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A 2-day Occupational Health and Safety Forum
 
The Forum's Title: New Strategies for Recognizing and Preventing Occupational Disease
March 3 & 4, 2005
Toronto, Canada
 
Forum Survey's - Add Your Voice

Poster Session 3
 
A Retrospective Exposure Assessment Method For Occupational Disease Compensation In The Rubber Industry
Presented by:Derrick Chung
Lou Riklik
Dr. Abbas Virji
Ontario 's Workplace Safety & Insurance Act requires that adjudication of compensation claims consider the merits and justice of each individual claim. To satisfy this for occupational disease, the medical diagnosis and an exposure assessment are needed. This requires the Occupational Hygienist to reconstruct conditions and likely exposures for work processes that were in operation decades ago. These assessments can encounter many obstacles such as lack of access to the worker, major changes to the work environment, lack of historical process information and credible sampling data and complex work histories.
Air sampling and other traditional assessment techniques are best suited for current exposure conditions. Modeling techniques used by epidemiologists to characterise exposure/ disease relationships for large populations have some relevance for an individual when considering job/ task related exposures. Retrospective exposure assessments for compensation purposes often employ a qualitative approach that incorporates production processes, job duties and employment history of the individual.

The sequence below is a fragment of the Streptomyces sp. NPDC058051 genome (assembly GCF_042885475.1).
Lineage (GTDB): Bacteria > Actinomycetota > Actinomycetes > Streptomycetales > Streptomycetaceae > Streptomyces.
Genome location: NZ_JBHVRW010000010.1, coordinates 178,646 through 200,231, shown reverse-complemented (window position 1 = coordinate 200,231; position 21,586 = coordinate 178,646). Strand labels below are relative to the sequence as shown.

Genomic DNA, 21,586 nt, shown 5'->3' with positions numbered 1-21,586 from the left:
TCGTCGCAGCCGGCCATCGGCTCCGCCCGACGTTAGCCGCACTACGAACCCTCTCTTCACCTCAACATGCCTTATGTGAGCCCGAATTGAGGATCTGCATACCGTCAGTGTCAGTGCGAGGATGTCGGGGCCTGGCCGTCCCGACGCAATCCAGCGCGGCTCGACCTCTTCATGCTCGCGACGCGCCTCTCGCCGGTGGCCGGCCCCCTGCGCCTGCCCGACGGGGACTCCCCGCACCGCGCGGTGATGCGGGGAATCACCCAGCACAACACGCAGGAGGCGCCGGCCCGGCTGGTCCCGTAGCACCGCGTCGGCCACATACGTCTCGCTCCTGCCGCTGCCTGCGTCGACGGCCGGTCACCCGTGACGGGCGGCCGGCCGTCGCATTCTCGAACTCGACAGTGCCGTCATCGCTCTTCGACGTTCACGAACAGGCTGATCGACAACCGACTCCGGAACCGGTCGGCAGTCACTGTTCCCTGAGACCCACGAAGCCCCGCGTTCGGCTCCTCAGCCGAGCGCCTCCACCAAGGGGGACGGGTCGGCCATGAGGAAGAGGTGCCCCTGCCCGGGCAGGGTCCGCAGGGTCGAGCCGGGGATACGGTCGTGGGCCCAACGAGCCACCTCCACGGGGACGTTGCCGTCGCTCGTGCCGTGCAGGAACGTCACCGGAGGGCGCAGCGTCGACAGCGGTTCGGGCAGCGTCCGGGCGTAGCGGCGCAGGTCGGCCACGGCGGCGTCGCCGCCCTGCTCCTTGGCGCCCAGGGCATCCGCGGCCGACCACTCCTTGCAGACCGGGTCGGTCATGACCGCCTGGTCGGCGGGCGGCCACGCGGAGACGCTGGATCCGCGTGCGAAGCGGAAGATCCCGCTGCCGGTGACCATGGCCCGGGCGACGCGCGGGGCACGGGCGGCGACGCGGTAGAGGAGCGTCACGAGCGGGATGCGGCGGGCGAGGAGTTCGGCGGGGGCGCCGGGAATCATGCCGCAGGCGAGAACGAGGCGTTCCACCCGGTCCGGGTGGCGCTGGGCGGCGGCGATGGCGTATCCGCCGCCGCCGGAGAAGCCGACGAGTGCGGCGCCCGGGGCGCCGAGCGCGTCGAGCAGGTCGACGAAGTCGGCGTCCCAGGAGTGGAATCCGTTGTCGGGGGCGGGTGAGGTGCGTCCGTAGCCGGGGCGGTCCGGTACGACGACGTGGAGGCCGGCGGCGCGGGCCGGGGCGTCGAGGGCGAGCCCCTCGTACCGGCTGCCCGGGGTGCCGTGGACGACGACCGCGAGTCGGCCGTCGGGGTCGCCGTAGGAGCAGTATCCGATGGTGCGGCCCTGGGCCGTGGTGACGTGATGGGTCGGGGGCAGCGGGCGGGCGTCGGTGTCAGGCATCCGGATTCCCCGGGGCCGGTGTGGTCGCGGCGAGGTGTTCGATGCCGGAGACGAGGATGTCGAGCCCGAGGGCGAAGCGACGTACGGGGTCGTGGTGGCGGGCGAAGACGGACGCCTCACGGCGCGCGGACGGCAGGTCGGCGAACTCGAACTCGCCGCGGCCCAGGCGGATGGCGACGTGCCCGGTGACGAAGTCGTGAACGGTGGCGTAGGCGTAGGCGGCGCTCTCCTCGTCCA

This poster illustrates the practical application of a method for conducting a qualitative retrospective exposure assessment. As a consequence, data were collected from all available sources including interviews with co- workers, company records, government inspection reports and scientific literature. Where possible, quantitative data was used to develop department/ job specific summary statistics. All of the information was entered into a process template categorised by manufacturing process steps. This information was used to reconstruct the historical exposure profile for each worker. The profile defined specific agents of interest and the duration and risk of exposure. The risk of exposure was estimated using a qualitative model that considered the amount of time exposed and the likelihood of contact. This qualitative model was then validated using available air sampling data.
(This poster was previously presented at CARWH 2003, Montreal)
 
Mr. Derrick Chung
Occupational Hygienist
WSIB
200 Front St West
Toronto, ON M5V 3J1
Canada
416-344-5658
derrick_chung@wsib.on.ca
Lou Riklik
Occupational Hygienist
WSIB Ontario
200 Front St West
Toronto, ON M5V 3J1
Canada
416-344-2052
lou_riklik@wsib.on.ca
Dr. Abbas Virji
Associate Professor
Dept of Work Environment
University of Massachusetts
Lowell, MA 01854
USA
978-934-3250
Abbas_Virji@uml.edu

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